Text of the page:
In order to understand this post, if you are not familiar with Mexico City (specially with Ciudad Universitaria), you should get this flood experience route
, which illustrates the longest and wettest possible route between two points I have ever had to use.
Yesterday, we had quite a nice Debian México
group meeting. I invited the people over to my Institute, and we started on time, at ~17:00. I should note that my office has no windows, so until 16:50 I still had the impression we had nice weather - I came back from lunch at home at 16:00, and we still had sunshine. When I got to the Ángel Bassols room, on the fifth floor and with a beautiful view of the south west of the Mexico City valley, I noticed we had a severe storm - People got to the meeting anyway, which is admirable... But from time to time I was more into watching the rain fall than hearing people speak.
We had four small talks out of the five scheduled: I spoke about Debconf - What it is, how are we advancing, what can local people do, where/how to get involved
(hint: We are meeting this Sunday, October 16, at 19:00UTC, which means 14:00 Mexican time, in #debconf-team in irc.debian.org). Rodrigo spoke about public key cryptography, GPG, and the usefulness to have a Web of trust (meaning, it's not only good for becoming a DD). Sergio spoke about his experience setting up and administering Nisamox
, Mexico's only Debian mirror (of course, in UNAM as well). Damog spoke about the fine job he has been doing on cleaning up the WNPP
. Ana was scheduled to talk, but we had the room only until 19:30, so at 20:00 we had to leave. Well, we should take this meeting to the traditional restaurant, right?
20:45, still in the lobby of the building (Torre II de Humanidades), we were all watching one of the most intense rains I have ever come across. We were hungry and didn't want to be there anymore - Ok, lets move. Rain started to give way, so we headed to the cars. Yes, many of you know I live really close to the Institute (see the map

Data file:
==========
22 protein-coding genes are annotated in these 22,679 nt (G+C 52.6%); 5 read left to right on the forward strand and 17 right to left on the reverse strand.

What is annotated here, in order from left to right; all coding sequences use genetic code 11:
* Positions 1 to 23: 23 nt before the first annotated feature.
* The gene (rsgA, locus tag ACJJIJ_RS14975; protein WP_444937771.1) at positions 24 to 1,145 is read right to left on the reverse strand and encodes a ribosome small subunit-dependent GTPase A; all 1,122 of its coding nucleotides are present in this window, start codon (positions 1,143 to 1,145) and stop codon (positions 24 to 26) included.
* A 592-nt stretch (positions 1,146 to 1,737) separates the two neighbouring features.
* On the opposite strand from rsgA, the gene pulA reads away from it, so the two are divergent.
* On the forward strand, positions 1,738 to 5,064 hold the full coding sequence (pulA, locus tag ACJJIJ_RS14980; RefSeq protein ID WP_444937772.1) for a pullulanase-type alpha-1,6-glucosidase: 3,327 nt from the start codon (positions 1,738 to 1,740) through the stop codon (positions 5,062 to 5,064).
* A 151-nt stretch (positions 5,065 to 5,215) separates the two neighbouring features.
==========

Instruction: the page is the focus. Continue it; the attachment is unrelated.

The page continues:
again), but I wanted to go have dinner and talk a bit more. I went with Sergio to his car, parked in the Facultad the Ingeniería parking lot, some 40m from the Torre.
The sight was amazing. The "Las Islas" park (sorry, I could find no photo) really became islands. There was even a considerable waterfall in the border between Las Islas and the parking lot! We took off our shoes to get safely to the car. Ok, traffic would probably be hellish, but we thought it would be 1hr until we got to the traditional Vips Altavista.
One hour later, 22:00, we were only in front of Rectoría - What is it, about... 400 meters away, at very most? Sergio decided to park and wait until we got some possibility to move.
After some 45 minutes, people started opening way towards Insurgentes Sur - We went that way. Even though it was in the opposite direction, we had the hope of movement. As we already knew (thanks to the radio) that everything in this city was chaotic, we headed to Sergio's institute (Astronomy). Before reaching there, we found yet another group of cars which did not move, forward or backward. Amazing - We entered the Facultad de Ciencias parking lot - The queue was of people trying to exit through the Cerro del Agua exit (which is ~700m away, northward, by Metro Copilco). We realized nothing would save us from getting soaked - At least rain was not severe anymore, but it was still falling steadily. We walked a bit, Sergio went on to his institute, and I decided to go to the metro and go straight home.
I got to Metro Universidad at around 23:30, and waited there for about 15 minutes (metros in Mexico usually take between two and five minutes between each other, depending on the demand). Only that... Well, we were told that Metro Copilco was closed as the area was completely flooded. Crap. Crap. Crap. Later, my wife and her brother confirmed that the flood was severe - We were lucky not to get a flood at home!
I decided to ride the metro anyway, as Metro Miguel Ángel de Quevedo is quite closer to my house than Universidad. And, yes, I walked back home.
3 frigging hours to go from my Institute to my house. ~300m away. Probably the most severe storm I have ever seen in Mexico City. Unbelievable. The only thing I really must thank for is that in my wife's family's house everything was OK - They live just next to the natural course of an open river, and they have had terrible floods, with up to 1m of water... The city government did some work, which proved to work correctly this time. Thanks to whoever made it!